To date, we've only had one truly official teaser for the Mustang-inspired EV -- a dark rendering that shows, well, a whole lot of Mustang rear-end design and not much else. The traditional taillight area of the Mustang translates well to a larger body, but then again, all the true SUV bits remain shrouded in the teaser, so there isn't really much to go on.

Many people believed that Ford had teased the 'Stang-themed SUV in a series of videos discussing dispelling common electric-vehicle myths, and it would have been our best look yet, showing off an SUV shape shrouded in curve-covering camouflage. However, Ford threw some cold water on this theory when Motor1 found confirmation that the vehicle in the videos is not, in fact, the Mustang-inspired SUV.

That's probably a good thing, because the camouflaged car in those videos didn't look like much more than an Escape-based crossover, which would be rather deflating for folks hoping for the equivalent of a Mustang on stilts.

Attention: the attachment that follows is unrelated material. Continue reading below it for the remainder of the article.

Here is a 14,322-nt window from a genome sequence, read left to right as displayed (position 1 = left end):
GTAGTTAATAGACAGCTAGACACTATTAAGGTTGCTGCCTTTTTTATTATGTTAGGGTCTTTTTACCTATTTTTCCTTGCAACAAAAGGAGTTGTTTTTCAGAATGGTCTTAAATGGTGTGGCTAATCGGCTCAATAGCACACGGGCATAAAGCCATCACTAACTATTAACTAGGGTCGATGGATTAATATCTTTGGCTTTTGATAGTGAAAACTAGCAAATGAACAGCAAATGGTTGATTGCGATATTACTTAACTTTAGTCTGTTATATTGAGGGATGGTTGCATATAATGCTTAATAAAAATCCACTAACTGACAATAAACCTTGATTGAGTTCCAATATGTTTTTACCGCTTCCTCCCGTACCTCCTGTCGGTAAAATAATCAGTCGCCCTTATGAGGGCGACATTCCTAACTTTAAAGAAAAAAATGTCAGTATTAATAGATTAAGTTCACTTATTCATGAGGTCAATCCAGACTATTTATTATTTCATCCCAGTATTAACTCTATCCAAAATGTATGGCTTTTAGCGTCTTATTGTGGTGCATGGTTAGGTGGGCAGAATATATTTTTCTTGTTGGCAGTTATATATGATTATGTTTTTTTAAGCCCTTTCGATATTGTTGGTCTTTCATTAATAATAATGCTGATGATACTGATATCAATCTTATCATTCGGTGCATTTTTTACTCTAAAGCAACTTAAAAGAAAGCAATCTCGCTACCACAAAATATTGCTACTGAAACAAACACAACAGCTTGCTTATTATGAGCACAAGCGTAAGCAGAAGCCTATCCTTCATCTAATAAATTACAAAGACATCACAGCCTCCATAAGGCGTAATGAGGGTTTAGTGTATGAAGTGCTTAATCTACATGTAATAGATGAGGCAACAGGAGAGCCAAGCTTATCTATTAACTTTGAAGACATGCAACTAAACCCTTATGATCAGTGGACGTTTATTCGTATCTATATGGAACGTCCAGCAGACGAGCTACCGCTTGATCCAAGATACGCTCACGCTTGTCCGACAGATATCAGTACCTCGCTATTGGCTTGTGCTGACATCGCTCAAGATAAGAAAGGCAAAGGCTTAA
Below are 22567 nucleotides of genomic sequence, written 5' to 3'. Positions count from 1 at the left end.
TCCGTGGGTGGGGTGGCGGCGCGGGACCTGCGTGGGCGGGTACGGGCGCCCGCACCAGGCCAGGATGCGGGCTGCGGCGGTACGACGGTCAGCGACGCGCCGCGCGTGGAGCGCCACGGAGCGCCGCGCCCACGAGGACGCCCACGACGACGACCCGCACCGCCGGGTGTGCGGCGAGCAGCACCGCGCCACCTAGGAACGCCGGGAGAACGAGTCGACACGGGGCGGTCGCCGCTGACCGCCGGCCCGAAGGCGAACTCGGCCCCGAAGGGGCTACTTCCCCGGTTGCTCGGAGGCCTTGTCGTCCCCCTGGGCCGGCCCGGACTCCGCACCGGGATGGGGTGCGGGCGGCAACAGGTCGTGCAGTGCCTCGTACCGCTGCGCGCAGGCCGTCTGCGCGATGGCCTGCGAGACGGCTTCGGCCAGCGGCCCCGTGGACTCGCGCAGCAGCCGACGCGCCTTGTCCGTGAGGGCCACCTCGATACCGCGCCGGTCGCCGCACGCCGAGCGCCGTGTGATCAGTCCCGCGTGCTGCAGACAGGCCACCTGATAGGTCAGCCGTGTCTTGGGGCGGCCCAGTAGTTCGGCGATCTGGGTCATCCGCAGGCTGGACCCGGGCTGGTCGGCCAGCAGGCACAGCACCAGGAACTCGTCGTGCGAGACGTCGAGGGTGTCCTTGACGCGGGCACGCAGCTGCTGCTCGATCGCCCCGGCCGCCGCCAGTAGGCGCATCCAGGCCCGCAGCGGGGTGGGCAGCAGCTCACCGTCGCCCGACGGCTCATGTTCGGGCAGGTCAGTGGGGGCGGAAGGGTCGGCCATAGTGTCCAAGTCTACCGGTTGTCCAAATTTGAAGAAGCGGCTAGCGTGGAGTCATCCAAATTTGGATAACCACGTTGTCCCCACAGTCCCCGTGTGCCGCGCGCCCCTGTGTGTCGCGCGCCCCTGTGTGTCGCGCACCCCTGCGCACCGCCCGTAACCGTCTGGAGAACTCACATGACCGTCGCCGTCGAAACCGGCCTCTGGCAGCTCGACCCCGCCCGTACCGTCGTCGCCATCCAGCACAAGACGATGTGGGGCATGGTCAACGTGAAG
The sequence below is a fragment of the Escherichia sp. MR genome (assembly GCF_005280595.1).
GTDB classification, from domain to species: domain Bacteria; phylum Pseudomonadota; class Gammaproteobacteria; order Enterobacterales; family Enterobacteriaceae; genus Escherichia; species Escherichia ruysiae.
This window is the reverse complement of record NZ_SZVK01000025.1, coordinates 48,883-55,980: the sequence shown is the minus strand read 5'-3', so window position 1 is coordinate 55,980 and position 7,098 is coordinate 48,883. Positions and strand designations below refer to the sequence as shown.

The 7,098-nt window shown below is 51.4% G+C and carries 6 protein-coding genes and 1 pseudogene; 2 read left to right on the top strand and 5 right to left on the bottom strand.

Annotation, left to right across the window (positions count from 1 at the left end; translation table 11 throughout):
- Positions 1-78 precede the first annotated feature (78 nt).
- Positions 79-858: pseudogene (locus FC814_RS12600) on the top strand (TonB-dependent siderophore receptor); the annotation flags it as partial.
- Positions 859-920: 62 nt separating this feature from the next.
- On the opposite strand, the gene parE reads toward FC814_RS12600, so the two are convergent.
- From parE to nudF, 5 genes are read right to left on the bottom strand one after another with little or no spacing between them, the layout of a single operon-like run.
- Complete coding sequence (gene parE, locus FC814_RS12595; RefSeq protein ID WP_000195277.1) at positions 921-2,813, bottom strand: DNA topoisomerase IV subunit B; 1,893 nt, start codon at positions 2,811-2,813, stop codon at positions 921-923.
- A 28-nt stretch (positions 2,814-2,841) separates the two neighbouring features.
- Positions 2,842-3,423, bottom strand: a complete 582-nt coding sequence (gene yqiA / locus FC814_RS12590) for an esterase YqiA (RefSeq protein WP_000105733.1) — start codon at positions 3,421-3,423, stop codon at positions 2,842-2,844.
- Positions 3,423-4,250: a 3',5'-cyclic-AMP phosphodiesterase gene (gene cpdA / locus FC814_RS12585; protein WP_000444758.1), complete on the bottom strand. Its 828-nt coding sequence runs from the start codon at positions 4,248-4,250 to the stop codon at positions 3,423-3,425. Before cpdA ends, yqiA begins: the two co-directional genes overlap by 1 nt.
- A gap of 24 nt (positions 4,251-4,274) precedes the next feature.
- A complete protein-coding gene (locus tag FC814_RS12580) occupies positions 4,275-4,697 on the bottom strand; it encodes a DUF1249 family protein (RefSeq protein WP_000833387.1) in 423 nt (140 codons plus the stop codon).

Regarding potential variants, all we know thus far is that Lincoln will borrow the EV SUV's platform for something of its own creation. Ford's North American president confirmed in January that Lincoln will take the platform and build its own EV, although one shouldn't expect it to resemble Ford's vehicle in the slightest.
While many of us quickly jumped to conclusions and assumed this was Ford's Mustang-inspired EV, the automaker put the kibosh on that rumor. Ford


Well, we know this upcoming SUV will be electric, so that's a good start.

The underlying EV tech is still largely a mystery. The battery will likely be a lithium-ion unit, but we don't know that for sure, nor do we know if they'll use prismatic cells or another type. Thus far, all Ford has delivered on this front is a range estimate in excess of 300 miles. 

Earlier this year, Ford launched a new site for its European EVs and claimed the Mustang-inspired SUV would have a range of around 370 miles. That's a whole lot, but that figure is also based on European WLTP estimates, which are far more forgiving than the numbers the EPA puts out in the US. Thus, it'd be reasonable to expect its range to land closer to the 300-mile mark for us Yankees. There's also a possibility that Ford will offer different battery configurations for the SUV, giving buyers a more affordable choice at the expense of some range.